I used to think creativity is a sort of a mystical gift from the unknown, but now I see it simply as a by-product of being in a present moment. Nevertheless, in this rushed world that’s rather easily challenged, so I often put myself off social networking for periods of time, avoiding the news and whatever might provoke fear and negativity (or simply too much needless information), or in neuroscience terms – when our amygdala fires it inhibits pre-frontal cortex and creativity as well, so I just stay away from it and creativity naturally arises.
It’s funny because for business it’s good to be around all the time, but for deep dedicating composing process it’s not. It’s like joggling with this contradicting phases for me. It works.
Do you have any audio creation techniques that resulted in something interesting?
I love emphasising subtleties in a sound.
Basically, what would naturally be almost inaudible, for instance, in case of a piano – piano scratches, pedal sounds, keys clicks I extract into a different audio track and then put it in a large room, removing the attack slightly, then add a bit of distortion and again more space to breathe. It adds interesting atmospheric noise and undefinable spacious spark to the original sound, while not sounding “reverbly” at all. imperfect and natural. I also love to play with adding trashy distortions to my piano. The result doesn’t sound distorted, but rather warm,
Another technique for adding some warm imperfections (and my personal space atmosphere) is playing my music on Dali speakers, recording it and then blend it with the original sound. Or singing through guitar preamp and distortion and get interesting effects no one would ever connect with my voice.
Not that innovative, but important to cherish, is to allow music a natural breathing pace by slight tempo variations. Besides that, of course, everything should be played (instead of using note-input), even when velocity don’t reflect dynamics (in some sample libraries that’s the case), it has to be played by our fingers to form the right sound (combining it with the expression pedal). I believe magic is in the appreciation of the tiniest of details.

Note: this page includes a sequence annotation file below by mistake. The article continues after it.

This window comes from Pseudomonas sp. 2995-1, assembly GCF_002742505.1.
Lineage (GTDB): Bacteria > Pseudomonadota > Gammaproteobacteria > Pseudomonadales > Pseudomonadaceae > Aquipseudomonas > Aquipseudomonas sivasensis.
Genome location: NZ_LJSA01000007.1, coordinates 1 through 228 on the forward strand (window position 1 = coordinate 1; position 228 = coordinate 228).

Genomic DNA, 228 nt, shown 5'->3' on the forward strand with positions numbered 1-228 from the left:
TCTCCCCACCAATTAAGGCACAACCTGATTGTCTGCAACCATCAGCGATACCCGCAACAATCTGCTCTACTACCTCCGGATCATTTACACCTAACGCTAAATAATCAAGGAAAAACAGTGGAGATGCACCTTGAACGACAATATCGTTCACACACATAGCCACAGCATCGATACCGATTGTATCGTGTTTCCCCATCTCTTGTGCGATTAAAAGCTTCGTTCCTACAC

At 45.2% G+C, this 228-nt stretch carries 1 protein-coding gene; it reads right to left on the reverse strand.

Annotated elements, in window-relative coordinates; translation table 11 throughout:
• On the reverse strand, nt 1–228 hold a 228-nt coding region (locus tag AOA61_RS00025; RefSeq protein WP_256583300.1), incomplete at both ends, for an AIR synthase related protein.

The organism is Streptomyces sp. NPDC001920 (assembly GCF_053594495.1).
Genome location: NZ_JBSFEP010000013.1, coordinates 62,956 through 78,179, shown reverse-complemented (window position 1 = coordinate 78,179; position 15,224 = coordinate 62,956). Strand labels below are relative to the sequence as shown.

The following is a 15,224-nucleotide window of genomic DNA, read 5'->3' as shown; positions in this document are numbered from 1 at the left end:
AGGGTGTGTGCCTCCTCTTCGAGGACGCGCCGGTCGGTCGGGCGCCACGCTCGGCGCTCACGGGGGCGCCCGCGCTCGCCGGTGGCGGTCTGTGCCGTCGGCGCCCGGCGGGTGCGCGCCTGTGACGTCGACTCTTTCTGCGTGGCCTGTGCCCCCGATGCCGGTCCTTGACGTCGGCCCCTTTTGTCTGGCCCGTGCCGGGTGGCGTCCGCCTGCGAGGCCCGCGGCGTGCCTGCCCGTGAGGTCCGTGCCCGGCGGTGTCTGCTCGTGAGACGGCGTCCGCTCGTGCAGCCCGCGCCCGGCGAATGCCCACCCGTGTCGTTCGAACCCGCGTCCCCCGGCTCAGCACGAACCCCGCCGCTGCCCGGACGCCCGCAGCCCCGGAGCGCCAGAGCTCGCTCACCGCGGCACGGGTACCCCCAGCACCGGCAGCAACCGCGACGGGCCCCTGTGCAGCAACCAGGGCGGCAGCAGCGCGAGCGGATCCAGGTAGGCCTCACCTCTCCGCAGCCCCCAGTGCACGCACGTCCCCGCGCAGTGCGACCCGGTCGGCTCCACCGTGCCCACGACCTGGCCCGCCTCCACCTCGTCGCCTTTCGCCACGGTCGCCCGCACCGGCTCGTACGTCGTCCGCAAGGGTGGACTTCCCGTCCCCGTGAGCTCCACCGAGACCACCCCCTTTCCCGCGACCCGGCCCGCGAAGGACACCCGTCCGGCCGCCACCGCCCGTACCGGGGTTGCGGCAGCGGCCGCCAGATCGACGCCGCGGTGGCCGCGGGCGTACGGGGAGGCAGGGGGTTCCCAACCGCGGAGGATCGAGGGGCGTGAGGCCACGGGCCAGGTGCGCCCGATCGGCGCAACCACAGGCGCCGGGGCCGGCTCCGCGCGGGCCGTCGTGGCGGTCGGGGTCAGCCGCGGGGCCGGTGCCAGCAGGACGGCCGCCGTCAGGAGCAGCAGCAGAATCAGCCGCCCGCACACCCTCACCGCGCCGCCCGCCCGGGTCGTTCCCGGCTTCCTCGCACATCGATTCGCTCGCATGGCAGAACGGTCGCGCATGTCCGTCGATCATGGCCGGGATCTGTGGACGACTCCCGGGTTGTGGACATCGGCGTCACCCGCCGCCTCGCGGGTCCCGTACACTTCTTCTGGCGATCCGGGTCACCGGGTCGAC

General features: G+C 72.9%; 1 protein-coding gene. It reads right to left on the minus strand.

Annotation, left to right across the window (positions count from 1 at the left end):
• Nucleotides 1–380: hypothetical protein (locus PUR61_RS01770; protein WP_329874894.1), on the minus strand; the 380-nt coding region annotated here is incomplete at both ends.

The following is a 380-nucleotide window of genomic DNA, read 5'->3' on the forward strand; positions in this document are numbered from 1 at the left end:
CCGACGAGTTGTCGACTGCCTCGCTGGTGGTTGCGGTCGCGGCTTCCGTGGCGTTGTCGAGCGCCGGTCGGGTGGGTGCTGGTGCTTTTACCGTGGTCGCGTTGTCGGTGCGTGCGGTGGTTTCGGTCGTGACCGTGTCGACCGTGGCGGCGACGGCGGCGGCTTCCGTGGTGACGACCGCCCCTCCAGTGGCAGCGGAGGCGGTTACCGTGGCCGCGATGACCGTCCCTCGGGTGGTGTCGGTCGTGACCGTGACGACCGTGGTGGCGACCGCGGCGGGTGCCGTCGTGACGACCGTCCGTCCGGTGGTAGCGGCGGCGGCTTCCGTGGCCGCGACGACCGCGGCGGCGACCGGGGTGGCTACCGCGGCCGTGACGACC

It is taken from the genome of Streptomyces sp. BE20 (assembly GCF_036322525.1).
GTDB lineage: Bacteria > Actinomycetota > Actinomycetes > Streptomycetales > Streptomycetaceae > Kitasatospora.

Any specific “lessons learned” on a project that you could share?
Each project teaches me a lesson of some sort and all the lessons inter-wine into one great experience that improves each next project. Latest lessons were more about finding the right approach to different personalities of my collaborators, than anything technical.
However, sometimes I’m being reminded of basics.
For example, how important is to grasp a clarity of who is the boss on a project and if possible to work with him/her directly, be it a producer or director or a music supervisor.
This is especially important when all collaborators don’t share precisely the same vision of the outcome, which is quite often the case (if we go really deep, which we do with music).
Any tips, hints or motivational speeches for the listeners of Zvukopis and aspiring young composers?
First and foremost, I’d love to serve as a constant reminder of artistic playfulness. Taking things too seriously leads to harsh judgements and a blockage, rather in higher artistic achievement, no matter how hard we try. This also applies to following the rules too strictly. Rules came from art and not the other way around, anyway.
Some artists distinguish their own from commissioned work. I think that’s a mistake. Everything you create is yours and no one has ever forbidden anyone to express oneself. One just has to find a clever workaround when faced with new frames and obstacles. That’s growth! There’s always a way to create something we personally find valuable which also satisfies the client. The adventuresome search for win-win sound solutions takes a bit more time though. But where’s a joy in generic and safe approach?
Anyhow, with an adventurous approach, we may stumble upon invention and discovery. No matter how small discovery is, it may lighten up the whole perspective upon whatever our assignment is and produce a result in much higher quality. (Not to be misunderstood with overly intellectual attempts to create something original on the cost of authenticity and often, beauty.)
In addition to beautiful locations and good acting, film music is what makes this movie so poetic. Anita Andreis has composed an excellent soundtrack.
Interesting information is that she borrowed the dog for a week to directly experience and remind herself of a connection between a human and an animal. She did it in order to write music themes with the right mood and emotion for scenes with the dog Bundash.
Author: Andreja Bratic Newspaper: Globus / Culture: Ventilator
Anita has collaborated as a music composer on a feature film ‘’The Kid: Chamaco’’, a drama from 2009 starring Martin Sheen and Kirk Harris, on a short film ‘’Life in Print’’ by Bartley William Taylor while she also composed music for a Croatian Omnibus Feature Film “Zagreb Stories’’ directed by Igor Mirkovic, Branko Istvanic, Zvonimir Juric and Nebojsa Slijepcevic and ballet directed by Leo Mujic.